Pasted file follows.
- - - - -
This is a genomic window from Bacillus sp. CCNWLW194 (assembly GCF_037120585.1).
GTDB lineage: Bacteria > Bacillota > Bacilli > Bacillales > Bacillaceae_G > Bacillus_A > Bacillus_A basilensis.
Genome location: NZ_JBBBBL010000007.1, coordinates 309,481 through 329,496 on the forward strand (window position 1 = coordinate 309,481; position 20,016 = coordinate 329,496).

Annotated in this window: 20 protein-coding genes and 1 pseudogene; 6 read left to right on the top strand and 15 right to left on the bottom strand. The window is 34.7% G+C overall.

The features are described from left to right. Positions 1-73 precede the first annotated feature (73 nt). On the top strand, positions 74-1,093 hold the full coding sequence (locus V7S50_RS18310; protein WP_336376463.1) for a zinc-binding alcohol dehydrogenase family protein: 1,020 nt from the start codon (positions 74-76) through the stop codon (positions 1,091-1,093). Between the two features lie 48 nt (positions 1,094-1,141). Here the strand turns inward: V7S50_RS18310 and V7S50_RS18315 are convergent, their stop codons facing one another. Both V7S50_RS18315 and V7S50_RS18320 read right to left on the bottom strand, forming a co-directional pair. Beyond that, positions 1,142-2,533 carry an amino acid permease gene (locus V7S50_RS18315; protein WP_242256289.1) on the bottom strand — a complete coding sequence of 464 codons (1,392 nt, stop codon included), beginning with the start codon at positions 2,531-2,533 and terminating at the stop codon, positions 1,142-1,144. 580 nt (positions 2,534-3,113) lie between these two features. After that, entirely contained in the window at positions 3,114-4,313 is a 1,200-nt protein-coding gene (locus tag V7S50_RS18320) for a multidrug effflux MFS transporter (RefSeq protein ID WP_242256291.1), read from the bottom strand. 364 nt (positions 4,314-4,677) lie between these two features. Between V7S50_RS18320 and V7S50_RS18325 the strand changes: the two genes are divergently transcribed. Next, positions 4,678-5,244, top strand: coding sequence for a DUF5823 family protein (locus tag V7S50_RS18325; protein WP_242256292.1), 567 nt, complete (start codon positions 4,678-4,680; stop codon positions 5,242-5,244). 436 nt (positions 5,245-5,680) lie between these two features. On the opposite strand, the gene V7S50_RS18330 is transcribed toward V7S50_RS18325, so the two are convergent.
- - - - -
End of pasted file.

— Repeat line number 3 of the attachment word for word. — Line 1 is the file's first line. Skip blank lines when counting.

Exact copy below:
Genome location: NZ_JBBBBL010000007.1, coordinates 309,481 through 329,496 on the forward strand (window position 1 = coordinate 309,481; position 20,016 = coordinate 329,496).